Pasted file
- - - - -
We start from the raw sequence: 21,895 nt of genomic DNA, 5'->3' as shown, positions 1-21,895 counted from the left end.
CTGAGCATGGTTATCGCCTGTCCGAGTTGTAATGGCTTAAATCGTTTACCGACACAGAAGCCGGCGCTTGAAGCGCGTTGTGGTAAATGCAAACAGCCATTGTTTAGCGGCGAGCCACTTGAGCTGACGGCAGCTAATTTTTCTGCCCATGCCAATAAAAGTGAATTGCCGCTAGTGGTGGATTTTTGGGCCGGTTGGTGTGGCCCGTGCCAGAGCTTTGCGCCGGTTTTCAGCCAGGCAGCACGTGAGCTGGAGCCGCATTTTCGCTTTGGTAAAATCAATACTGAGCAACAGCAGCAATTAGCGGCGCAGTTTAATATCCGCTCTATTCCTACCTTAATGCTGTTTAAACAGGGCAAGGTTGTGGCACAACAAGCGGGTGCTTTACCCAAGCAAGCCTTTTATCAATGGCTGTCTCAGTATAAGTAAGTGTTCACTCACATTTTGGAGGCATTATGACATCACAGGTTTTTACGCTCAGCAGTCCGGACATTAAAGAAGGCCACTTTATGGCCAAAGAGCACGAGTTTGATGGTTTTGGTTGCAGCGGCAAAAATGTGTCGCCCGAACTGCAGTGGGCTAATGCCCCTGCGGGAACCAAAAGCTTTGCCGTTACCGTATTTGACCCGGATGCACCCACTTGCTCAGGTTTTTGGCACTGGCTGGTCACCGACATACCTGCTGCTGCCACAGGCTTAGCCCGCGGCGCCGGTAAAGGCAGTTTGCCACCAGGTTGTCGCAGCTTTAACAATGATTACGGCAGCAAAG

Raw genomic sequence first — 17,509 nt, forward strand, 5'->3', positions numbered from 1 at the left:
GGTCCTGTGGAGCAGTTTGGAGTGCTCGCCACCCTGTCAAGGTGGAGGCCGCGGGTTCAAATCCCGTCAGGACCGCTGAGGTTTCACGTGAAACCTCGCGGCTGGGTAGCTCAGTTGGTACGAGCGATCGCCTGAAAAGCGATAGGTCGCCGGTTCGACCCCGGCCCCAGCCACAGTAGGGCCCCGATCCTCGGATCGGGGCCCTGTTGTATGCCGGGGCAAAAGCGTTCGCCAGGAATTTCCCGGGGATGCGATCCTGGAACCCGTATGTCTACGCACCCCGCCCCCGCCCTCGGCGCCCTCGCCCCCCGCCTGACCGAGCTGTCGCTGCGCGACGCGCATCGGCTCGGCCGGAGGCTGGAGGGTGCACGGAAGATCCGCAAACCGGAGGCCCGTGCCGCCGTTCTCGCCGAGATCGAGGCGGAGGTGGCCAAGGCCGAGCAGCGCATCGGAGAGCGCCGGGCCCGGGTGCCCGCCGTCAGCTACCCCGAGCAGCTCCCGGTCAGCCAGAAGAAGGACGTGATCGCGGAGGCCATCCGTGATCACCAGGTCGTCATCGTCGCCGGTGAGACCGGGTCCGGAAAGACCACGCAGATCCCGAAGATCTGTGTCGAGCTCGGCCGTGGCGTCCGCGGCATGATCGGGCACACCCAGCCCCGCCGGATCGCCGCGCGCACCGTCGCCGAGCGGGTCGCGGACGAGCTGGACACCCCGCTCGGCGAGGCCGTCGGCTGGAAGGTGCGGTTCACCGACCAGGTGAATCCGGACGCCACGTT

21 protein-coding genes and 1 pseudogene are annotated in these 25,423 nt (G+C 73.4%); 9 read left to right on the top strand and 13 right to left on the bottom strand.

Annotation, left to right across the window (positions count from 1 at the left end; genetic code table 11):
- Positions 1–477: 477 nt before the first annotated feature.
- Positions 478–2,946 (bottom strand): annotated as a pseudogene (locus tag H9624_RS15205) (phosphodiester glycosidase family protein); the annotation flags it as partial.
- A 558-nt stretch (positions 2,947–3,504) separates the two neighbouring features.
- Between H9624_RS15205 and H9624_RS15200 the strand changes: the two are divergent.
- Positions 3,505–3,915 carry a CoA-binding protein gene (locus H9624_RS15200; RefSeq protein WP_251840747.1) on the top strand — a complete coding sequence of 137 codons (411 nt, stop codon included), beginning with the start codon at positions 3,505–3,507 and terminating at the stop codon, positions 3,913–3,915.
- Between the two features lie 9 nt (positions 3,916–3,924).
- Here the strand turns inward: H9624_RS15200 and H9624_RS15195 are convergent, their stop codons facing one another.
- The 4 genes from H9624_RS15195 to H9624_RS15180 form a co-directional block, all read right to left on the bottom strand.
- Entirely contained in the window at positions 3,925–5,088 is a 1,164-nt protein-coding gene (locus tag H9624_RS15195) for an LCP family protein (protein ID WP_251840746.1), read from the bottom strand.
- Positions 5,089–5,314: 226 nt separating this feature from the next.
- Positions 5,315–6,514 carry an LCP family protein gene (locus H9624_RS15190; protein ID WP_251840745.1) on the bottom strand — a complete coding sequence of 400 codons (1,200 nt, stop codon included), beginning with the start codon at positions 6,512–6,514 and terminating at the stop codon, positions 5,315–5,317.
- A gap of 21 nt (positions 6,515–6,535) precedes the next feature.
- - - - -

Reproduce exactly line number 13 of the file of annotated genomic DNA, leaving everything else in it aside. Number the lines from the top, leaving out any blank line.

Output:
- Here the strand turns inward: H9624_RS15200 and H9624_RS15195 are convergent, their stop codons facing one another.